100 fotográfos españoles.

English


The evolution of her work is focused on the relation of woman te her physical and psychological environment. Concepts such as intimacy, seduction, home, domesticity, tradition and body are present in works that surpass the limits of photography and, to a certain point, redefine it. On the one hand, the dresses and many of the objects appearing in the photographs have been created, sewn, thought-up by the artist, to dress the models, to build their images; oftentimes these clothes and objects are exhibited together with the images. On the other hand, sculpture and that sense of arts and crafts traditionally viewed as characteristic of woman, such as sewing, are at the origin of her dedication to art. In earlier series she amply developed themes such as the relation of woman to her everyday surroundings, to domesticity, to her mate and in a very subtle way, to sex, and she later explorad aspects of seduction and domination exercised in relationships. Her work evolves in lines: formally it is increasingly condensad and Baroque; conceptually it has grown more sophisticated, ranging from more common, everyday aspects to others that are more subconscious and profound. If in her first series the image of woman was physically linked to that of man, to bed, or to the heme through clothing or household furnishings, in her latest works she reflects on the desire to possess, to the possession of beauty that refers us to wealth, though obliquely, and especially te sex. But woman, whether through her clothes, her decorativa or ornamental elements, her make-up or her jewelry, is always at the core of an entire symbolic narration in which beauty, elegance and archetypical elements of seduction are ever present. Del Castillo has gene from how woman is possessed by man and the domestic setting to a realm in which the woman is the one possessing through her weapons of seduction, and where envy and lust appear as obsessions with attaining the objects of desire immediately and totally, absolutely. Her sometimes almost theatrical style has become denser, darker and more mottled over time, as she has left behind the simplicity and luminousness of her first works. Her images have become filled with mystery and they have gradually come to occupy the entire surface of the photographs.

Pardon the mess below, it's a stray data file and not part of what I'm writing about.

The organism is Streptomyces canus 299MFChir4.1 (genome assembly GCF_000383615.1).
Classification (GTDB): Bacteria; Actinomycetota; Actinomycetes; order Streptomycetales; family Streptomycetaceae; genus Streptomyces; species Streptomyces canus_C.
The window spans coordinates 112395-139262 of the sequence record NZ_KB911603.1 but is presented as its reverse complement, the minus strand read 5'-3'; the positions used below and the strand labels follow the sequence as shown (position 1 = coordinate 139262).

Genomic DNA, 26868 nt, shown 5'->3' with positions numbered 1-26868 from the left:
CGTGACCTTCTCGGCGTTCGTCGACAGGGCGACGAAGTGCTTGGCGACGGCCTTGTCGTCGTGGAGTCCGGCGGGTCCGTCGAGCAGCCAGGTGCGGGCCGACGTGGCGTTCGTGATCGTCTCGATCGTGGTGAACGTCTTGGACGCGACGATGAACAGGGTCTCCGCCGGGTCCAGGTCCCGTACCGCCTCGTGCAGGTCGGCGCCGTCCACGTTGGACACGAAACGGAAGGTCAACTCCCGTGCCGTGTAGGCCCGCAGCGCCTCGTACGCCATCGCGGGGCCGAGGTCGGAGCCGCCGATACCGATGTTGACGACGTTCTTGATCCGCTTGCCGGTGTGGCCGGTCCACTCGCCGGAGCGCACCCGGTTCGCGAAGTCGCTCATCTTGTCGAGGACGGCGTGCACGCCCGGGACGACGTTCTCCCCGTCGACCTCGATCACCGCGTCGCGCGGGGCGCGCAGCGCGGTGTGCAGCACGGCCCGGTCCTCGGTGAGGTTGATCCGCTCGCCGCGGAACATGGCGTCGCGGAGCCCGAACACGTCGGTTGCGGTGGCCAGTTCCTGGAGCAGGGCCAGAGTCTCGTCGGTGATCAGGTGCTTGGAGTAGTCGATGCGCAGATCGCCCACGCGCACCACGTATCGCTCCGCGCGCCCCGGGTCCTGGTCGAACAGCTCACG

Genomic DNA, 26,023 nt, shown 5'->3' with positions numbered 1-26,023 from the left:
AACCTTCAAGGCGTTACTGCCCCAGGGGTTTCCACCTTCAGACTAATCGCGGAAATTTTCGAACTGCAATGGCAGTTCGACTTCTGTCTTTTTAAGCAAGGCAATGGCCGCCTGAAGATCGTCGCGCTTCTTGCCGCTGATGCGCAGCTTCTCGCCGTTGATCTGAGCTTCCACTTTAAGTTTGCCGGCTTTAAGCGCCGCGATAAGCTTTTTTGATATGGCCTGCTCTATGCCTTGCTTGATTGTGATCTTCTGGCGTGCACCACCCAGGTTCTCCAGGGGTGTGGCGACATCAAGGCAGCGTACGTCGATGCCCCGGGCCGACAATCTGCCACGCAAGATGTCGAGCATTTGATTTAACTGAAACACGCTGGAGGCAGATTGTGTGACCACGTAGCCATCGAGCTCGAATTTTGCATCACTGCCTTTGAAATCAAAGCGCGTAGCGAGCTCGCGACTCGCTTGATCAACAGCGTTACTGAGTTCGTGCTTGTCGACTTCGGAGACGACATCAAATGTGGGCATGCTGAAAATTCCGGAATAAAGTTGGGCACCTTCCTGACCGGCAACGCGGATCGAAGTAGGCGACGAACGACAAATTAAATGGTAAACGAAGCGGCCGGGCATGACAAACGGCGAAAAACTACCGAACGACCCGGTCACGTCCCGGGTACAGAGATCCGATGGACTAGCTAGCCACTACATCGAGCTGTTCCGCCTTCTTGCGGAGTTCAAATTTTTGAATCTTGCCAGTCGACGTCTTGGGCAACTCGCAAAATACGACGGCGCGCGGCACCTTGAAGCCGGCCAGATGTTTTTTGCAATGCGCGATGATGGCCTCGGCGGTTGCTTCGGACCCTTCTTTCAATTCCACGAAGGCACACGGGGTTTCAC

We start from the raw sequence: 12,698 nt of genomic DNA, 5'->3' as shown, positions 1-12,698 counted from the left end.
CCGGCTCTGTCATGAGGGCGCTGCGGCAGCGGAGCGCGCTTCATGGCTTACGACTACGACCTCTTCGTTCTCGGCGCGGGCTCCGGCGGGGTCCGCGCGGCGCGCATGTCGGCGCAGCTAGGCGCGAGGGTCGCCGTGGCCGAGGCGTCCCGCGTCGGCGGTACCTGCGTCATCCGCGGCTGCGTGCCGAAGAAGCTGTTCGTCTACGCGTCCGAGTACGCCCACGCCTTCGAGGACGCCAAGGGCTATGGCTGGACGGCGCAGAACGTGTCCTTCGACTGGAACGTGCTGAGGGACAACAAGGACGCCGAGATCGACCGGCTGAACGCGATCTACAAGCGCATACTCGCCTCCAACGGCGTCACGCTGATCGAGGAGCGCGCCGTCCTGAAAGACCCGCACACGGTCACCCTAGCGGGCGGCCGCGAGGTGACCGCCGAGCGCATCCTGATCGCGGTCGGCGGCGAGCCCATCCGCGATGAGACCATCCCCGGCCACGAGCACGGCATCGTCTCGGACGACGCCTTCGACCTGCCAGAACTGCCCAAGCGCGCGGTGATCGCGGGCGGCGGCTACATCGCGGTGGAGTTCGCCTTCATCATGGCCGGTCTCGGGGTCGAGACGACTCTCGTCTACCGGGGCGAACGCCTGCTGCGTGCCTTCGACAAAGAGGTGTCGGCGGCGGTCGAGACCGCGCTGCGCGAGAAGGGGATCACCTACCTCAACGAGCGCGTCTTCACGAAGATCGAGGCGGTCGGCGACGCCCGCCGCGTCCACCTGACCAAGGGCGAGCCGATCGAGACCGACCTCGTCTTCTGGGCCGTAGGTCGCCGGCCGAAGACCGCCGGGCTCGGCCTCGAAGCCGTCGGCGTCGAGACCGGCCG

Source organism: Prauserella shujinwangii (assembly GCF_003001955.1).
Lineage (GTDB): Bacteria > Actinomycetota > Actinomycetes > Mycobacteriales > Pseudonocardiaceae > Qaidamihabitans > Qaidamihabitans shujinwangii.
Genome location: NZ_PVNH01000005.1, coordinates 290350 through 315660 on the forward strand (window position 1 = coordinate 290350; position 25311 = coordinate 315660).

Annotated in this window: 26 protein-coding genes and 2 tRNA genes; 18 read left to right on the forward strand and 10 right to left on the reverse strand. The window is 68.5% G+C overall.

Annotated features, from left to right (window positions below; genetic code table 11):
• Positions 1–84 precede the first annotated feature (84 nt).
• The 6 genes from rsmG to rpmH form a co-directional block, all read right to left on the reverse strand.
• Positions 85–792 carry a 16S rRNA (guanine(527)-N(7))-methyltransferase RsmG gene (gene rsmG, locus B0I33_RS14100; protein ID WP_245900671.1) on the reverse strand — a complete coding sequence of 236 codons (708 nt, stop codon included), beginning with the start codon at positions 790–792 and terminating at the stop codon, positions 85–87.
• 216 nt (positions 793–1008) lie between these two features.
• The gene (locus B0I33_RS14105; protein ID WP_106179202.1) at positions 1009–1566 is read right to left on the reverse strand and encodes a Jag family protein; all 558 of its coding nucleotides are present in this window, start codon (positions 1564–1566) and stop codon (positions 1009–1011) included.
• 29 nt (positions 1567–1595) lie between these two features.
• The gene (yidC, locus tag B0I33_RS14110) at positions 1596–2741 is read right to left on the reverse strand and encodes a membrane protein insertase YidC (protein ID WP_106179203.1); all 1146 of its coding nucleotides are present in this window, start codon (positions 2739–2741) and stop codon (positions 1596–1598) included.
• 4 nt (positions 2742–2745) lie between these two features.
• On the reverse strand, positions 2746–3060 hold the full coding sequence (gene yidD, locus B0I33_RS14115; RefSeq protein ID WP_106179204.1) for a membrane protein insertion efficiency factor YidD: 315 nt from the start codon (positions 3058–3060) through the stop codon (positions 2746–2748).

ROSA OLIVARES
100 fotográfos españoles. 
Ed. Exit 2006



Mark